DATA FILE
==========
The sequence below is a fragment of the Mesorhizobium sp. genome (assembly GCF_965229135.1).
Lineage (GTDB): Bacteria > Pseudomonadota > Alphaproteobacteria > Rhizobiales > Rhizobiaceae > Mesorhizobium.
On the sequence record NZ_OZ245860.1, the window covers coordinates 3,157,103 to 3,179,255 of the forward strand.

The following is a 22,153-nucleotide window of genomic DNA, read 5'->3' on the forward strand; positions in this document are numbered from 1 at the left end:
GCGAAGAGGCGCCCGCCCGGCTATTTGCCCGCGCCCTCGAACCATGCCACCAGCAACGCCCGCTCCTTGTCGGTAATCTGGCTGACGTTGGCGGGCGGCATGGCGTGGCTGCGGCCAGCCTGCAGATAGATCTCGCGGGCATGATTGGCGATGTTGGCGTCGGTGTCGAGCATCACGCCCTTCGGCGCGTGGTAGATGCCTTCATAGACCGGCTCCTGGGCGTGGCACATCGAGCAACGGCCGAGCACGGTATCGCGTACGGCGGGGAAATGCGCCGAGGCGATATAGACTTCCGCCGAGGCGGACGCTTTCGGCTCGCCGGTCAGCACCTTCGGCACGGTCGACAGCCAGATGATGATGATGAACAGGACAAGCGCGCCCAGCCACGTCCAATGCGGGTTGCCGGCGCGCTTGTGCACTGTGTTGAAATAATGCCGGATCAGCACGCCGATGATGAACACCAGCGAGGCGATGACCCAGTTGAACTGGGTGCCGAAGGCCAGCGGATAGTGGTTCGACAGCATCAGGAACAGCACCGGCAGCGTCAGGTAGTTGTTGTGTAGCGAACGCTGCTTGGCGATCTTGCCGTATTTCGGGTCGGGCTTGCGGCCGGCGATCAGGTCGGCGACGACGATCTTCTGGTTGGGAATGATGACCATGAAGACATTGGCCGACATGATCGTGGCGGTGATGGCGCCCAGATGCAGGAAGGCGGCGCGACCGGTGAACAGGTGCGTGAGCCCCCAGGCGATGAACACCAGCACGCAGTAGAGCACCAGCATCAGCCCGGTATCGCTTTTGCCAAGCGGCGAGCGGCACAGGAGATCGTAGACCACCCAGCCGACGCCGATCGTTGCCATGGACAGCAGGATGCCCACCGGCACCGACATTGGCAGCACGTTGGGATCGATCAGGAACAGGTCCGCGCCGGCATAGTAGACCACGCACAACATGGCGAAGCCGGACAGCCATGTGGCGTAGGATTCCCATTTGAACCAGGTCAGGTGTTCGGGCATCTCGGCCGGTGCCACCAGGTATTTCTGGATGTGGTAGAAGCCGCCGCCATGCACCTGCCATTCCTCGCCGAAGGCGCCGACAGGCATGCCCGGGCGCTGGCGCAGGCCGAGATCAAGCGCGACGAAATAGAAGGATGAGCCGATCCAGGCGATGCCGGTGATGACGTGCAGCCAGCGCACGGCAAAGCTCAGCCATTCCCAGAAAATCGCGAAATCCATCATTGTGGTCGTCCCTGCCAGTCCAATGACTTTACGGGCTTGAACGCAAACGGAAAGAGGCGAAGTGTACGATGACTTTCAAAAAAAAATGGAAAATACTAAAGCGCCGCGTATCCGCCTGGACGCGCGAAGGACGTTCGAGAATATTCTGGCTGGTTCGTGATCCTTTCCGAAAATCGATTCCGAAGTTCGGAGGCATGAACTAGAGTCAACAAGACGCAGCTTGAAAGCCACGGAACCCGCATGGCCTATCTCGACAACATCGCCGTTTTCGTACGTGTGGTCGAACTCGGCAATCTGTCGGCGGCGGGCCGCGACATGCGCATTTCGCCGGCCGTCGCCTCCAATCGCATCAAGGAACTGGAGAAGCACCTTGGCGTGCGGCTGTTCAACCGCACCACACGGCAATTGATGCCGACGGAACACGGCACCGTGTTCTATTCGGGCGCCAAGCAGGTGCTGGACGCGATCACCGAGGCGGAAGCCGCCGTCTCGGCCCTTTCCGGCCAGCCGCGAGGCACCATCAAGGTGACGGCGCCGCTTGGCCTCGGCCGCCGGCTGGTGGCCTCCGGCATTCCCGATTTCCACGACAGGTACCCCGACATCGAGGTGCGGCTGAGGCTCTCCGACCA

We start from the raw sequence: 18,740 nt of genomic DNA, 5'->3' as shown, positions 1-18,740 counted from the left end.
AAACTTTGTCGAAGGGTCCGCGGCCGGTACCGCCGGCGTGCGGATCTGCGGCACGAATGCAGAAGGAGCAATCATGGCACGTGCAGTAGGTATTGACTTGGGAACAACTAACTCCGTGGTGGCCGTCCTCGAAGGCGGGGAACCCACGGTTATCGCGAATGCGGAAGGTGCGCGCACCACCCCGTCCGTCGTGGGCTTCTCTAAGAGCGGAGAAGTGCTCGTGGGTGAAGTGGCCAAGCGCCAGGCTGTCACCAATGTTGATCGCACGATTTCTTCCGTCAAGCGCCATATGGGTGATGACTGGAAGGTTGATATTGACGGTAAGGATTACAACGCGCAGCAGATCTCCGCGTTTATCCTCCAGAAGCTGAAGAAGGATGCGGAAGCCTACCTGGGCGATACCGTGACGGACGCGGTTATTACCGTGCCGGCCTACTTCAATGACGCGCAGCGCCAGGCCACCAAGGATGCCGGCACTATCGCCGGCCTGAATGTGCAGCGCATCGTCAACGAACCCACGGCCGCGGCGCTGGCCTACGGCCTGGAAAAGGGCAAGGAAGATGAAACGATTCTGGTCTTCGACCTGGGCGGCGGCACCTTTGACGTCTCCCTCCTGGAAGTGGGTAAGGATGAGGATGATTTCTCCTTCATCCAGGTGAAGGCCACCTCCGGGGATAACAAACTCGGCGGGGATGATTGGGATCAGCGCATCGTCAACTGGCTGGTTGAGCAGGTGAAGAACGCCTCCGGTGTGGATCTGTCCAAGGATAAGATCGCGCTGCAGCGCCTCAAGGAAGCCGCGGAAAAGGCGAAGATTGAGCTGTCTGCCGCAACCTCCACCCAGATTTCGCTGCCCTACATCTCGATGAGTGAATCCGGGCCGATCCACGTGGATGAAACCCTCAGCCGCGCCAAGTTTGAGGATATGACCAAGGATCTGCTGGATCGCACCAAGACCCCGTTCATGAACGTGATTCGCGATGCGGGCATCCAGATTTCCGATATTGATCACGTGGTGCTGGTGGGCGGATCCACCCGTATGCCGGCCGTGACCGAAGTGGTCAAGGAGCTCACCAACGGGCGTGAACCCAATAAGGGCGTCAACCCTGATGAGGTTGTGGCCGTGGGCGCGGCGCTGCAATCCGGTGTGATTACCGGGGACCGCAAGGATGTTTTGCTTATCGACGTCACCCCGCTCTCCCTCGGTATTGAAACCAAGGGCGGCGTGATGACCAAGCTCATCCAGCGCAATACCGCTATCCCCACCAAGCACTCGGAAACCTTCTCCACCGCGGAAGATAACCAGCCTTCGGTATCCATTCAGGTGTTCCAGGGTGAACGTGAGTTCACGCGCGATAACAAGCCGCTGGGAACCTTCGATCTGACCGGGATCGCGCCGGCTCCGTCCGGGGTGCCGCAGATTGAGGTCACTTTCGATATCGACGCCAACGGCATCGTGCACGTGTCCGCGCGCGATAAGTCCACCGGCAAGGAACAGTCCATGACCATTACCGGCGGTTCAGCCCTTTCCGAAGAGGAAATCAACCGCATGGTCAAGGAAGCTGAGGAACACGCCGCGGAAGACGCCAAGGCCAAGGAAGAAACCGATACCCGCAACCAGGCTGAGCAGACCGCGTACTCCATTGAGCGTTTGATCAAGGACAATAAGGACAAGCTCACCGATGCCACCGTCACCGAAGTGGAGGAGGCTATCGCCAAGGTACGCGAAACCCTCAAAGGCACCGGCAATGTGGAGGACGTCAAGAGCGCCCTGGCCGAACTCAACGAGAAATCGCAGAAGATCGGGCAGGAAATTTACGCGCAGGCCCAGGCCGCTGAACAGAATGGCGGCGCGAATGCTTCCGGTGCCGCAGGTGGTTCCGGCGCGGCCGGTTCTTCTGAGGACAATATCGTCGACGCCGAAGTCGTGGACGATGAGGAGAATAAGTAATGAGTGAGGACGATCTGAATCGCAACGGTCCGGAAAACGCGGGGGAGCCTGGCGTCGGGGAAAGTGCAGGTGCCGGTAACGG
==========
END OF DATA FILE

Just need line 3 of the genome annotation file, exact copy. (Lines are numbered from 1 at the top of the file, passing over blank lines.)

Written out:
On the sequence record NZ_OZ245860.1, the window covers coordinates 3,157,103 to 3,179,255 of the forward strand.